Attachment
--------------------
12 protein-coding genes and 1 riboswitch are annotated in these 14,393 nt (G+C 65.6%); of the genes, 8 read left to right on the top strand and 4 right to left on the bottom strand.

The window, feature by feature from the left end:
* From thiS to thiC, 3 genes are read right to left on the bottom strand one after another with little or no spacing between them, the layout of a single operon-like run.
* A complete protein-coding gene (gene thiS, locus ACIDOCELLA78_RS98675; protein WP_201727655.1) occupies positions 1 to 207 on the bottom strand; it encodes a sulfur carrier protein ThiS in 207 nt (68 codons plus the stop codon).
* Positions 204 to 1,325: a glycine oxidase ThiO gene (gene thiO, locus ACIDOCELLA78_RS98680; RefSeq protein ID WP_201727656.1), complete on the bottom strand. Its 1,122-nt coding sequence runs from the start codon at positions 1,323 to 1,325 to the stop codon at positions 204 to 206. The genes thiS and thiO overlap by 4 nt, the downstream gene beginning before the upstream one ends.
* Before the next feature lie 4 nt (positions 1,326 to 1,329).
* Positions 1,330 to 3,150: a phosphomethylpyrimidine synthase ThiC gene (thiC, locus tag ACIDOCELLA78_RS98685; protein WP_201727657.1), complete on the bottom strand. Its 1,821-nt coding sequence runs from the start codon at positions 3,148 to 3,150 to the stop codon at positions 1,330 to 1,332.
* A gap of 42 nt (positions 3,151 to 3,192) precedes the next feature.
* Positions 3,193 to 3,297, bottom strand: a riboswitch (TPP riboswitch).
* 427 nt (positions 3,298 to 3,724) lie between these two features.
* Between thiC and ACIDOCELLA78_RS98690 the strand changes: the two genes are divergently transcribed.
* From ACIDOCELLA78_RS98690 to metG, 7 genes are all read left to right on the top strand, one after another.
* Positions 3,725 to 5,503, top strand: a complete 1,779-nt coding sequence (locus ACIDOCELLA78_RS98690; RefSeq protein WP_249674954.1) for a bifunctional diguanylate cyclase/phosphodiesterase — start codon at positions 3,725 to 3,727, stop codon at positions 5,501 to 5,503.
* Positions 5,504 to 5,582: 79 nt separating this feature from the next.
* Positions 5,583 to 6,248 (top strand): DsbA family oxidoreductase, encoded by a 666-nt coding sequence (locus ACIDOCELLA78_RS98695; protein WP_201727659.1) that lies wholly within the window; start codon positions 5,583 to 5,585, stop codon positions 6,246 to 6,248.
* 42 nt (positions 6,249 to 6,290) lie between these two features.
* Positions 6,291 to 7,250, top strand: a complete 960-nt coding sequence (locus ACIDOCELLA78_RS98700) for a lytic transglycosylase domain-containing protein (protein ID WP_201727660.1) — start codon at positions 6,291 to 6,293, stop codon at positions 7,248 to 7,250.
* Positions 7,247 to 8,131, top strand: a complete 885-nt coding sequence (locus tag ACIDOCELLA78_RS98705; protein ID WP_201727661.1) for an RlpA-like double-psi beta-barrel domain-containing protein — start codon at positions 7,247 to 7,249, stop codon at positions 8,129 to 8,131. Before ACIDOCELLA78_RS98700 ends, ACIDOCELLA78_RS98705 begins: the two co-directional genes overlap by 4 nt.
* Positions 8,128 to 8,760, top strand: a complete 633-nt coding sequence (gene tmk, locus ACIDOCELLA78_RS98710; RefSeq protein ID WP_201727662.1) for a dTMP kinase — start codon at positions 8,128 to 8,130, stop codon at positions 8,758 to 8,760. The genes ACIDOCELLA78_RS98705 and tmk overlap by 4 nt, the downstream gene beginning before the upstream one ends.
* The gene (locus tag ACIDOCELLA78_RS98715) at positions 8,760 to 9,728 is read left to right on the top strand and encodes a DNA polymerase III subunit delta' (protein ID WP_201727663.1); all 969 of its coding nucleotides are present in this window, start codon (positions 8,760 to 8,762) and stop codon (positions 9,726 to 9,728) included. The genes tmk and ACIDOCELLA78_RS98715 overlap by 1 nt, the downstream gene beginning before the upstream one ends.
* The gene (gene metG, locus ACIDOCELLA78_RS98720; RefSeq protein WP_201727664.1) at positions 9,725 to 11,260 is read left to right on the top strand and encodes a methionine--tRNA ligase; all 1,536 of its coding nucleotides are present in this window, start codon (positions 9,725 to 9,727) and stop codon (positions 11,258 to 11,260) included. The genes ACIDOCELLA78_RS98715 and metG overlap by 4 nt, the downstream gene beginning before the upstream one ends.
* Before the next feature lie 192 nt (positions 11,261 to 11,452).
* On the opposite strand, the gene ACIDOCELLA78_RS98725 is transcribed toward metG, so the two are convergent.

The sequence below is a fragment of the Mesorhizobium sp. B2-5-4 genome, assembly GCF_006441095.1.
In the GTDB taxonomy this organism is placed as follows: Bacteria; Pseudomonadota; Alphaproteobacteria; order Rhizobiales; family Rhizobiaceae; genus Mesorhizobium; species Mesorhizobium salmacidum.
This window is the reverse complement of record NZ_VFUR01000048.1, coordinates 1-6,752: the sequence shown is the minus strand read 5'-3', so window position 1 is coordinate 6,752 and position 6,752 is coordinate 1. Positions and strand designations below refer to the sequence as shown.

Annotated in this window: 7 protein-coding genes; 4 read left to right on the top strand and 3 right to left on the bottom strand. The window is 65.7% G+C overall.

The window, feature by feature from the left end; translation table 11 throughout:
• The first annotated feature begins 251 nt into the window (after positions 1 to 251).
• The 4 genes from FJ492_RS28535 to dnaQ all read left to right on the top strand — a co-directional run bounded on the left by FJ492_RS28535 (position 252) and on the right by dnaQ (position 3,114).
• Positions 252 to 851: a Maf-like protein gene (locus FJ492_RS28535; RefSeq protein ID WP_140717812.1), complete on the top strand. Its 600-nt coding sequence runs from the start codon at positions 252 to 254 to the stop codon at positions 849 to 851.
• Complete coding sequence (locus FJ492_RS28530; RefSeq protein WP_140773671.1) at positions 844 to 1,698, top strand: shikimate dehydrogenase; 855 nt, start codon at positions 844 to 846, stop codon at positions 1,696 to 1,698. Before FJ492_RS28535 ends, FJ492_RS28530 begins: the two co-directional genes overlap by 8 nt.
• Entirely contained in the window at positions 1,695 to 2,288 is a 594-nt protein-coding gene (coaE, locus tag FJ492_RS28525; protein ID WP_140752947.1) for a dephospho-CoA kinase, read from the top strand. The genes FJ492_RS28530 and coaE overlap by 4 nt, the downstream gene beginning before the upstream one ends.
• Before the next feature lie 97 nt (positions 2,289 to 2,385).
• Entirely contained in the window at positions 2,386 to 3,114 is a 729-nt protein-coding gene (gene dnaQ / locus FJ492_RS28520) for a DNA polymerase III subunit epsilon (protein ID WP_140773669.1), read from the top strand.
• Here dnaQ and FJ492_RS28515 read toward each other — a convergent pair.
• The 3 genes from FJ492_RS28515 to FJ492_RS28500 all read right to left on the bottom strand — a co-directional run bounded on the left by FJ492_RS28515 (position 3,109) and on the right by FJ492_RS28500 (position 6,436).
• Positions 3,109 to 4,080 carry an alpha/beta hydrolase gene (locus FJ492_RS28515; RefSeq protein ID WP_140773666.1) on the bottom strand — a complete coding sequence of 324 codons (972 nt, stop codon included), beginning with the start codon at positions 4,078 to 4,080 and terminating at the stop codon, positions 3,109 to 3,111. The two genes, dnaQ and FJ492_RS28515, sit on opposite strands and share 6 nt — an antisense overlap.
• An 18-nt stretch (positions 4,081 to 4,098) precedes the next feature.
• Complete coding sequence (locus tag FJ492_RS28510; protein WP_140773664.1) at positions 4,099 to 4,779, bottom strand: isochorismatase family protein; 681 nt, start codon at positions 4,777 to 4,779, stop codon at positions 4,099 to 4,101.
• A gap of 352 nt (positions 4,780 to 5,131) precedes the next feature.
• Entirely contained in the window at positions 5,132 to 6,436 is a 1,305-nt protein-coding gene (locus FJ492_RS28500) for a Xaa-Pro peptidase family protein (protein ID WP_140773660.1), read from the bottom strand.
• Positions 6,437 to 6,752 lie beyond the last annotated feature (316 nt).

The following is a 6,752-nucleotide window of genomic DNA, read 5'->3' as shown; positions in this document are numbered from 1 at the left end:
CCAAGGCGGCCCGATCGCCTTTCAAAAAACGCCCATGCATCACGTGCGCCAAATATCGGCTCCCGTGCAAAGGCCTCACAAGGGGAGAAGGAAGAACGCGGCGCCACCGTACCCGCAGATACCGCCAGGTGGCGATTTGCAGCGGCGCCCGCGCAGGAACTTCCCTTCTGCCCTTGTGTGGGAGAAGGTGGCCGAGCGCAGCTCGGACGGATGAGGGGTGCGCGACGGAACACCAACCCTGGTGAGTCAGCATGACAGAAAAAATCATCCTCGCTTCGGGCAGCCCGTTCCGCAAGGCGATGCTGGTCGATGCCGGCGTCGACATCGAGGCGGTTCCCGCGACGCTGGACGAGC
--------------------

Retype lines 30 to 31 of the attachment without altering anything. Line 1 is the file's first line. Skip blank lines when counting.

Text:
• The 4 genes from FJ492_RS28535 to dnaQ all read left to right on the top strand — a co-directional run bounded on the left by FJ492_RS28535 (position 252) and on the right by dnaQ (position 3,114).
• Positions 252 to 851: a Maf-like protein gene (locus FJ492_RS28535; RefSeq protein ID WP_140717812.1), complete on the top strand. Its 600-nt coding sequence runs from the start codon at positions 252 to 254 to the stop codon at positions 849 to 851.